Iran targets dissent on the net

By Derek Sooman on
A new president in Iran has sparked off many concerns about free speech and human rights in that country, but it has also sparked concerns about the Iranian people's access to the Internet. The government in Iran seeks to control what can and can't be seen on the Net by the Iranian people, and currently authorities seem to be tightening their grip. The OpenNet Initiative, a partnership of researchers in the US, Britain and Canada, has been monitoring what blocking of the Net there seems to be in Iran, and how that blocking is taking place. Naturally, it has been found that Iran is blocking porno sites, but it is also doing something more than that. Iran seems to be actively targeting dissident groups, it has emerged.

"The Communist Party of Iran, mujahideen groups outside of Iran, sites talking about the monarchy, news outlets like the Voice of America, things like that are being targeted in Iran."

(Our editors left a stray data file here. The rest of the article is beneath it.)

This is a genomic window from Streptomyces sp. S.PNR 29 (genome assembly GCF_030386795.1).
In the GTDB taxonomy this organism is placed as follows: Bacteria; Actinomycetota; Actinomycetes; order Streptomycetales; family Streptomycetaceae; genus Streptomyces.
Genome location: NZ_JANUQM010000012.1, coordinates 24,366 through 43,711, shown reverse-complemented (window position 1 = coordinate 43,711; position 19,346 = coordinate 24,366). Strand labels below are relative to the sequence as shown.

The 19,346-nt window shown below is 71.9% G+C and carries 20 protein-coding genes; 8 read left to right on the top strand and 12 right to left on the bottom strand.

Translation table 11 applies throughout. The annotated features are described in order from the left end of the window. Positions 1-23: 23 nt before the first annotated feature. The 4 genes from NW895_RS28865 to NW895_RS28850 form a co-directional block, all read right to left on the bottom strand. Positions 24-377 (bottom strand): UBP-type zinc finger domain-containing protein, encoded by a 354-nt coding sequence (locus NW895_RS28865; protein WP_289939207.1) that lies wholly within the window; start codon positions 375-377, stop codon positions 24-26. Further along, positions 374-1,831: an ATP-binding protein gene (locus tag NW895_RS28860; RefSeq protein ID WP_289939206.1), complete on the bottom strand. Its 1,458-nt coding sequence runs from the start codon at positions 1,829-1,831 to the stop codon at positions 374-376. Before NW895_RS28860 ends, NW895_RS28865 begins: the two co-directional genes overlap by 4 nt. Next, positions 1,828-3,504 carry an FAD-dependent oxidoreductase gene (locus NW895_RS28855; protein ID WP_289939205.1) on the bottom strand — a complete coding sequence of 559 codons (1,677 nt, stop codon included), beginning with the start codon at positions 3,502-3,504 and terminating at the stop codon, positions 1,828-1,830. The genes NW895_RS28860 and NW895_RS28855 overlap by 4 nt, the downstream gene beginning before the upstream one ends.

Blogs and sites that help you get around internet filtering have also been targeted by the Iranian government for blocking. However, when compared to the blocking that China imposes, Iran's tactics are pretty tame, and relatively unsophisticated. The Chinese block content in a centralised way at the national level, whereas the Iranian government relies on the country's various internet service providers to assist with its censorship.

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